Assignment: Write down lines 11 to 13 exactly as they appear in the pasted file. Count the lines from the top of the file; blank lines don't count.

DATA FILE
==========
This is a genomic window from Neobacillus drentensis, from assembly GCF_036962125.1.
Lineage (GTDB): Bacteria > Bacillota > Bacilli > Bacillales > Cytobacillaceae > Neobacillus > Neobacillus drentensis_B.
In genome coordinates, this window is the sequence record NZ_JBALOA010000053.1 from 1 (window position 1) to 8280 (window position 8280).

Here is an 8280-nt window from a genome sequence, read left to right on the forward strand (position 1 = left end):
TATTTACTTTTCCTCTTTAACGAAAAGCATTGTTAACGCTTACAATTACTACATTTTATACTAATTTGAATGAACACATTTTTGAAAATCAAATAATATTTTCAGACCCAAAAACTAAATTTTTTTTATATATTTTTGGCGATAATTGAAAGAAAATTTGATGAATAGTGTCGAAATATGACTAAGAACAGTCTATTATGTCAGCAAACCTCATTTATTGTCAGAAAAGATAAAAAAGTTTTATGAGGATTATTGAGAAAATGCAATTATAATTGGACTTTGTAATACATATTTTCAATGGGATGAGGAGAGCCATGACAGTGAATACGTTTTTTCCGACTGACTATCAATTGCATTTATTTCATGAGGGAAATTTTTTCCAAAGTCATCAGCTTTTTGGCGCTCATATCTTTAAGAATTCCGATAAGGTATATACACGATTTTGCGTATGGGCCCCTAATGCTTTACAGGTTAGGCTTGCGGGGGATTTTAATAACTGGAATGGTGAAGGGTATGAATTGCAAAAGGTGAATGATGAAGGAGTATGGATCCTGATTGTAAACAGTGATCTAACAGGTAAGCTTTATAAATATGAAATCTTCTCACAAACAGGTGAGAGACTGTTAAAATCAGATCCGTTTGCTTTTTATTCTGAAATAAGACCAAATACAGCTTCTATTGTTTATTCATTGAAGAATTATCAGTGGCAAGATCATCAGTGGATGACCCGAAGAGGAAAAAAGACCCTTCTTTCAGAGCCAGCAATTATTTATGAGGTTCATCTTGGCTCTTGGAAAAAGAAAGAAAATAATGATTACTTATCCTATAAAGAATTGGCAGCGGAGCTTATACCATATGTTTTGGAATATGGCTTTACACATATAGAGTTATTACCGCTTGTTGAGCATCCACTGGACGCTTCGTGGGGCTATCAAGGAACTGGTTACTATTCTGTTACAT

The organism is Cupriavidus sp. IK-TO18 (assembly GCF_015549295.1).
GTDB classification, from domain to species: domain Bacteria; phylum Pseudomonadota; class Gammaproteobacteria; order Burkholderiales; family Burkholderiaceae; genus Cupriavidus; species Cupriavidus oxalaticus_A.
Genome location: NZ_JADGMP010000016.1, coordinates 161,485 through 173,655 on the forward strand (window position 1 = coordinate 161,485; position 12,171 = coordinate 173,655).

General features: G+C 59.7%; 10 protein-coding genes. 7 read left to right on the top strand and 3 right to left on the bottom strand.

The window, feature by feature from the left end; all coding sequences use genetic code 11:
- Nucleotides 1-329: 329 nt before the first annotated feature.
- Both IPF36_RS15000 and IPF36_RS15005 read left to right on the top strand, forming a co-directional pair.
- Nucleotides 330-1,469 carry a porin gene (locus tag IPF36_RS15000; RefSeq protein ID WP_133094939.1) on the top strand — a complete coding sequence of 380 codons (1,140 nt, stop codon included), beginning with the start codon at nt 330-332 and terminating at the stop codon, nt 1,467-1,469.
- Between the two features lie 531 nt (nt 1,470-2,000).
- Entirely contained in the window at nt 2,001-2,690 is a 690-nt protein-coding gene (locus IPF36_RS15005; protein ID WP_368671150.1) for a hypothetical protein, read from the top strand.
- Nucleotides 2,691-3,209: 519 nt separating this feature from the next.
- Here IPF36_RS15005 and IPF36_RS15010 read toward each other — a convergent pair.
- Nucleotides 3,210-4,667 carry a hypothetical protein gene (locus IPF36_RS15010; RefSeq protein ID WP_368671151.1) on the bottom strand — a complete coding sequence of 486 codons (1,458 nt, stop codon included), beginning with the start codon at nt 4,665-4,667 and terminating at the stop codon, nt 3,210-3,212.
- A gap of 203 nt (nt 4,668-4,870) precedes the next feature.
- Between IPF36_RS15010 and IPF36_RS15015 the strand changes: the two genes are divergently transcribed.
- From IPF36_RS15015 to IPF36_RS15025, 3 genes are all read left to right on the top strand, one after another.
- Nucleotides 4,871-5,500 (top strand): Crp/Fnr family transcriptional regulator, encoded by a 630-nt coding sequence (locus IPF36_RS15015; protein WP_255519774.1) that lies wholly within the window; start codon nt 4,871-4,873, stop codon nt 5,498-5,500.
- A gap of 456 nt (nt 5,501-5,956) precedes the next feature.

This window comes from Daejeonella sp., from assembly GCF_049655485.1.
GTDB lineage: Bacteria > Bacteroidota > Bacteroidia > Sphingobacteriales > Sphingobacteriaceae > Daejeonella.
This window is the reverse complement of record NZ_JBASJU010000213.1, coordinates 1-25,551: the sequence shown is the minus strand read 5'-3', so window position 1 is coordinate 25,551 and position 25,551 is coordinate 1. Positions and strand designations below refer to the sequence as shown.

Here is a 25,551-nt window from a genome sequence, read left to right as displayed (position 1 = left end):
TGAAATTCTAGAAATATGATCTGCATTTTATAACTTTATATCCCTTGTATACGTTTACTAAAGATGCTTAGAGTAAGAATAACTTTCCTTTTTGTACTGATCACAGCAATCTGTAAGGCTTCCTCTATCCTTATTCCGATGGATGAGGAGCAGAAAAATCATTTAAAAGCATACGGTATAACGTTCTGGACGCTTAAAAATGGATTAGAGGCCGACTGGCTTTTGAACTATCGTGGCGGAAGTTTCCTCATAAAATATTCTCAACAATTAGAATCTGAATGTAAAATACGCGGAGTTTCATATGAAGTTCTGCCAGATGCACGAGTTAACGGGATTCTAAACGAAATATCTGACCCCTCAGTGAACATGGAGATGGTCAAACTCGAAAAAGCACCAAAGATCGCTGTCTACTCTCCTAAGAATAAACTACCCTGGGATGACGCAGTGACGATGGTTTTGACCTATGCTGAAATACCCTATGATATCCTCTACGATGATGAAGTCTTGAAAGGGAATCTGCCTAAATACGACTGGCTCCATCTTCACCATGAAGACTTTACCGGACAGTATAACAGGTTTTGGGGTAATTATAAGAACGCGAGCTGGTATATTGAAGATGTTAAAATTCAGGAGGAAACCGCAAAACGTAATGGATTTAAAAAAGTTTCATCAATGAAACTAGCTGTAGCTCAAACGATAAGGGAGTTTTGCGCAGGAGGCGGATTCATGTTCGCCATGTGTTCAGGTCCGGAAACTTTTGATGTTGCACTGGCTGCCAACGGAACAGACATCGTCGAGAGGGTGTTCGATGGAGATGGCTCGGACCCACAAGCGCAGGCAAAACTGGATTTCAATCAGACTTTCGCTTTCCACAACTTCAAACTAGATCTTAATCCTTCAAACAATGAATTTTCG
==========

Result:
- Nucleotides 1-329: 329 nt before the first annotated feature.
- Both IPF36_RS15000 and IPF36_RS15005 read left to right on the top strand, forming a co-directional pair.
- Nucleotides 330-1,469 carry a porin gene (locus tag IPF36_RS15000; RefSeq protein ID WP_133094939.1) on the top strand — a complete coding sequence of 380 codons (1,140 nt, stop codon included), beginning with the start codon at nt 330-332 and terminating at the stop codon, nt 1,467-1,469.